2021 Construction Forecast

2021 Construction Forecast header image

2020 has been an unusual year, to say the least, presenting a challenge to those entities keen on clarifying what the near future may hold and how it may impact industry performance. Following is a sampling of what some of these entities are saying, with links to more information.

Engineering News-Record refers its forecast for 2021 as a “slow road to recovery.” While ENR was referring to construction, the phrase could also apply to the 2020 health crisis we have experienced due to COVID-19. The two seem to go hand in hand. Good news about vaccines and an economic stimulus package gives forecasters a reason for cautious optimism for growth in 2021, although some feel the stimulus may not be nearly enough.

According to Chief Economist Richard Branch, Dodge Data & Analytics, “We see slow growth continuing into the fourth quarter and quite frankly into the first three months of 2021.” Other findings include:

  • an expected rebound of 4% in the value of construction in 2021 (after a decline of 14% in the dollar value of construction starts in 2020).
  • a 1% drop in multifamily-housing starts (after a 14% decline in 2020).
  • a 5% increase in the commercial sector (after a 23% drop in 2020). Branch notes, “It is going to be a long slow road back for the commercial sector.”
  • a decline of 7% in hotel construction (after a 46% decline in 2020).
  • a rebound of 7% in retail construction (after a 25% drop in the dollar value of retail starts in 2020). This is based largely on the influx of new homes in suburban areas.
  • an 8% increase in warehousing (after an increase of 2% in 2020)

In other areas, Dodge reports that institutional construction starts should increase slightly, as well as healthcare starts as hospitals seek to improve in-patient bed counts.

Chief Economist Anirban Basu, Associated Builders and Contractors, forecasts a recession threat for the construction sector in 2021. He notes, “Commercial real estate is particularly on the outs because the majority of the American workforce has abandoned Class A office spaces for their homes. In fact, the negation of commutes, childcare concerns, and office distractions have meant that 37% of workers now complete their jobs entirely from home.” The question is, what will companies do after the pandemic?

CNN reported on several well-known companies that have indicated home offices will continue in the future. Dropbox’s nearly 3,000 employees will continue to work remotely the majority of the time, but will occasionally go to revamped offices, which will be called "Dropbox (DBX) Studios," for collaborative and team-building work. Facebook’s Mark Zuckerberg said as many as 50% of Facebook employees could be working remotely within the next five to 10 years, and Shopify’s CEO Tobi Lütke announced that it was transitioning to be a "digital-by-default" company. Even if the company reopens its offices in 2021, most employees will work remotely on a permanent basis.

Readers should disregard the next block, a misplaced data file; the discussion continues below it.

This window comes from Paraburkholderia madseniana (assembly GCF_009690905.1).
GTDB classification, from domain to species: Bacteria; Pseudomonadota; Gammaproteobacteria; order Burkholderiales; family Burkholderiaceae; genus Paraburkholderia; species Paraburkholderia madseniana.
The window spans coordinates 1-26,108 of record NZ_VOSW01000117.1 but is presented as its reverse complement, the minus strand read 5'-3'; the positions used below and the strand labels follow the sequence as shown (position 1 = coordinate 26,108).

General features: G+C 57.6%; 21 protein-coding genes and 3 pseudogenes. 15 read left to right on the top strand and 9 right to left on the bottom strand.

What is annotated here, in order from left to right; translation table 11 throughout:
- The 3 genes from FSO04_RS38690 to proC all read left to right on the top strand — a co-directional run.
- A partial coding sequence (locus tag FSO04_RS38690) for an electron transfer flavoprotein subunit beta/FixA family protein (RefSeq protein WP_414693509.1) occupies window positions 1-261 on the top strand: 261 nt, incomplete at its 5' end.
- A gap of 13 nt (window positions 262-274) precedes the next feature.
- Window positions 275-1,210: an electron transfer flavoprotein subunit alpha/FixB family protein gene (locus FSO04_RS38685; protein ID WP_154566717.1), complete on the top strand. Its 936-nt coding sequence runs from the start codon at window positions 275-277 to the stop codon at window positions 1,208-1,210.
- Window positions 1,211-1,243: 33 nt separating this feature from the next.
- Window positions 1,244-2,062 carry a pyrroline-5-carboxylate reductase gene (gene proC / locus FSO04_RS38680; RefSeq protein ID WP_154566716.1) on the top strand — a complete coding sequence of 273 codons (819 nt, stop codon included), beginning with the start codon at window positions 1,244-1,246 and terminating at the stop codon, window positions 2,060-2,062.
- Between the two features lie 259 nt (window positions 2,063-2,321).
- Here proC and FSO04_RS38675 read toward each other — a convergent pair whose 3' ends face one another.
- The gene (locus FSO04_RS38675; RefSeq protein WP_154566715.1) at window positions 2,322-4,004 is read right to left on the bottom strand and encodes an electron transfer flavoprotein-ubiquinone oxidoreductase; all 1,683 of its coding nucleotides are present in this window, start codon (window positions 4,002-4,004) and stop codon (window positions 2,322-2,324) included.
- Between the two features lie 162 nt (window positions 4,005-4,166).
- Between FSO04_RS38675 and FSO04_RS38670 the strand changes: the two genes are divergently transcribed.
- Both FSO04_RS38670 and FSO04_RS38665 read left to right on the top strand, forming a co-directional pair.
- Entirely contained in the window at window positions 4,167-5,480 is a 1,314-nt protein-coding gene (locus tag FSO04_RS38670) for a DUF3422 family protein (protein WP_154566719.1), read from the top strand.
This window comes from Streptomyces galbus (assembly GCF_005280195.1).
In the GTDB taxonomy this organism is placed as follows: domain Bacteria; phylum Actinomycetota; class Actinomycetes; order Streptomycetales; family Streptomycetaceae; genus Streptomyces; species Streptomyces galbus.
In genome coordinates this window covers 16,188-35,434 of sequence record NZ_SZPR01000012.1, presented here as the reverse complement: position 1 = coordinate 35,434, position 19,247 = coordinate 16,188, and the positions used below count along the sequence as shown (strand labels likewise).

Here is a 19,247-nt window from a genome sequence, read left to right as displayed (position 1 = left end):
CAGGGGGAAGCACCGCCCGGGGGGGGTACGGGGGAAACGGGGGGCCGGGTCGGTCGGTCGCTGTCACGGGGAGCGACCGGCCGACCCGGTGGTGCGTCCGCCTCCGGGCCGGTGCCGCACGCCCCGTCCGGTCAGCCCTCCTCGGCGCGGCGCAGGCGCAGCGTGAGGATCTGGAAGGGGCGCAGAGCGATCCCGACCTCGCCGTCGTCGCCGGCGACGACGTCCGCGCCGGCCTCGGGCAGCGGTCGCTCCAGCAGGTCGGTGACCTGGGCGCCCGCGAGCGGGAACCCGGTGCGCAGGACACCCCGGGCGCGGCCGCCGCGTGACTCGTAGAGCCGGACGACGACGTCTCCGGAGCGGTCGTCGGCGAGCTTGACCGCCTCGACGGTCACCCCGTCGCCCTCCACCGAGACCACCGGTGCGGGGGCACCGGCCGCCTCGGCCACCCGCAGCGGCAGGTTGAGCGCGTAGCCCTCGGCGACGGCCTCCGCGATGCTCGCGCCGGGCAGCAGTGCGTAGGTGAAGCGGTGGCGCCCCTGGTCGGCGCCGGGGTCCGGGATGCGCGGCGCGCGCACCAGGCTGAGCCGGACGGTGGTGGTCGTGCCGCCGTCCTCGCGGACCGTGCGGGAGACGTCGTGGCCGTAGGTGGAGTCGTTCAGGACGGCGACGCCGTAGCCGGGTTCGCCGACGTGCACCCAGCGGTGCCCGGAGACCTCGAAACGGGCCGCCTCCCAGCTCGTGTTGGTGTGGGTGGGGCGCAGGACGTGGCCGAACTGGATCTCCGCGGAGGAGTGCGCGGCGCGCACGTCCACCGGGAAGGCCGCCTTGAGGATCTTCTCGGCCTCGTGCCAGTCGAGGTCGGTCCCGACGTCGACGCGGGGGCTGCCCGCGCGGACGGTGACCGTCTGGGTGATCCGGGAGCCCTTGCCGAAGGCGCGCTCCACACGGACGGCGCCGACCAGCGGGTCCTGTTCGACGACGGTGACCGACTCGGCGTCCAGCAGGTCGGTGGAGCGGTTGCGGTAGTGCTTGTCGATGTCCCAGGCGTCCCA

The AIA Consensus Construction Forecast Panel—consisting of leading economic forecasters—projects spending on nonresidential facilities will decline 5% in 2021 (over a 2020 decline of 8%). The commercial building sector is expected to be the hardest hit, with spending projected to decline almost 8% in 2021 (over a decline of 12% in 2020). The industrial sector is expected to see a decline of 3% (over a 2020 decline of 5%). In addition, institutional buildings will likely see a 2% decline in 2021 (after a 2020 drop of 5%).

Market Segment Consensus Growth Forecasts



Overall nonresidential building



Commercial total



Retail & other commercial



Office space






Industrial total



Institutional total



Public safety



Healthcare facilities












The 2021 construction forecasts are certainly an improvement over 2020, but by all accounts, construction activity is likely to be slow in returning to pre-Covid figures. We don’t know for certain when the pandemic will end. We cannot assess the lasting changes from the pandemic experience. For instance, when will tourism and travel resume? Experience in the virtual realm has boomed during the pandemic; are these trends now a part of the permanent fabric of social interaction? Will workers return to office environments? Will the poor performance of senior living facilities during the pandemic spur rehabilitation and growth in this sector? At this point I think we all have more questions than answers. One thing is for sure, only time will tell the long-term effects of the Covid virus on the construction sector and our world.

Keywords: future trends

This is the personal opinion of Valerie Block and does not reflect the views of Facade Tectonics Institute.

Photo of Valerie Block

Valerie Block

Executive Director

Facade Tectonics Institute

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